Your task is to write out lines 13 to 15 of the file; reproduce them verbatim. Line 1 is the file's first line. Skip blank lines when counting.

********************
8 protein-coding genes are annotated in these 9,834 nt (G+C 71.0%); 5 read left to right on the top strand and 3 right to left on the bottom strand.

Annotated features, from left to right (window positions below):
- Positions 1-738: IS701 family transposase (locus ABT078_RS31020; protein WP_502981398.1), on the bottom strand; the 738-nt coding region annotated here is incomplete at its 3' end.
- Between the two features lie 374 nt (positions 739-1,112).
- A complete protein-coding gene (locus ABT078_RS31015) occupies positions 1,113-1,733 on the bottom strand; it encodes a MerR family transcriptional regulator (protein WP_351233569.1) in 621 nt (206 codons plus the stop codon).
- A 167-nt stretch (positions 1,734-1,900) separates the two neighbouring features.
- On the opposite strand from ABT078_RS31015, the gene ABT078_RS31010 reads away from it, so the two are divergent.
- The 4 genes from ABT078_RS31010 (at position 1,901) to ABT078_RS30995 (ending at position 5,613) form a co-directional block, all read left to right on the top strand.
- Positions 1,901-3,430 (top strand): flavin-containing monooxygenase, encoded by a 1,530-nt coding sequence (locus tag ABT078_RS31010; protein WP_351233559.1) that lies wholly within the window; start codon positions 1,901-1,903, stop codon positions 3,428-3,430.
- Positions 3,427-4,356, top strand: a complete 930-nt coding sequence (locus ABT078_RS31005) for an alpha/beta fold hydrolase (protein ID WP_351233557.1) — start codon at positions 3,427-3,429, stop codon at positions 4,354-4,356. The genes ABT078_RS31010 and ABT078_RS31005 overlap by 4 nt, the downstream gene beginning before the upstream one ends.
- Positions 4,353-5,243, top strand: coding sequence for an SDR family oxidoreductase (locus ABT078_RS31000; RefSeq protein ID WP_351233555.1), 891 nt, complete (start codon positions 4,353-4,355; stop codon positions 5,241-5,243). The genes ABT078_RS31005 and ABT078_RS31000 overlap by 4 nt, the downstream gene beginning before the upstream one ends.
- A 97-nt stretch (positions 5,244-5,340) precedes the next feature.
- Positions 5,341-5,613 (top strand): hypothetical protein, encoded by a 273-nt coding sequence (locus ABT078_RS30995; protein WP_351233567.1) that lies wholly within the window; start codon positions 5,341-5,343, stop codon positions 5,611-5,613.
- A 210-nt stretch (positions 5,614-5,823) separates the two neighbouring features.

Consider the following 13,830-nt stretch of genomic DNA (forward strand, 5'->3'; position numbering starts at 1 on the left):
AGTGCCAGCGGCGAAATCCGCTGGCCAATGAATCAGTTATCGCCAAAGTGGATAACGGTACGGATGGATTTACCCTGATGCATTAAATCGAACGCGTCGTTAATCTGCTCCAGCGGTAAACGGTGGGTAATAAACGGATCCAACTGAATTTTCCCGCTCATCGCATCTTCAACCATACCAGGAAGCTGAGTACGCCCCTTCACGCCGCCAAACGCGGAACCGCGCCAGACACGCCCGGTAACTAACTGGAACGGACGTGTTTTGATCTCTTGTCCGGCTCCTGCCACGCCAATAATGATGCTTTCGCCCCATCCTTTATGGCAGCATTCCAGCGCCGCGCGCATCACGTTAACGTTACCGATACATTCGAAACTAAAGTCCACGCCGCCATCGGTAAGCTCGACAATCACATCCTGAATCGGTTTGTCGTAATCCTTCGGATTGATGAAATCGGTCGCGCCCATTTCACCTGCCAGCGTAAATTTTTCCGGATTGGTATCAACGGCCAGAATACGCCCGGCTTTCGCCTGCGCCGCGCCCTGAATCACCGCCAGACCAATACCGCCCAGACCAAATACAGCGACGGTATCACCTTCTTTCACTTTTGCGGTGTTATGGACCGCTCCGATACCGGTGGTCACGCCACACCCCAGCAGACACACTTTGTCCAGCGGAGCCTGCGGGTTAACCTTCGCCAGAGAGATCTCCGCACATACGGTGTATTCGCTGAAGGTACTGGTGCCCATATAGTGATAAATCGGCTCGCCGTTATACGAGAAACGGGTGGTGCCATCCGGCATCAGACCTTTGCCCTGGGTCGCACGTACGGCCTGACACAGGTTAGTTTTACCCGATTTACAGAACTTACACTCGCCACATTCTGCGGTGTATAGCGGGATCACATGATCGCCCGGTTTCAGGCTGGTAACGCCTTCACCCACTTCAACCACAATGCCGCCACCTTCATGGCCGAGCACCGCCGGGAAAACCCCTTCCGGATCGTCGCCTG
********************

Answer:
- Positions 5,341-5,613 (top strand): hypothetical protein, encoded by a 273-nt coding sequence (locus ABT078_RS30995; protein WP_351233567.1) that lies wholly within the window; start codon positions 5,341-5,343, stop codon positions 5,611-5,613.
- A 210-nt stretch (positions 5,614-5,823) separates the two neighbouring features.

Consider the following 13,830-nt stretch of genomic DNA (forward strand, 5'->3'; position numbering starts at 1 on the left):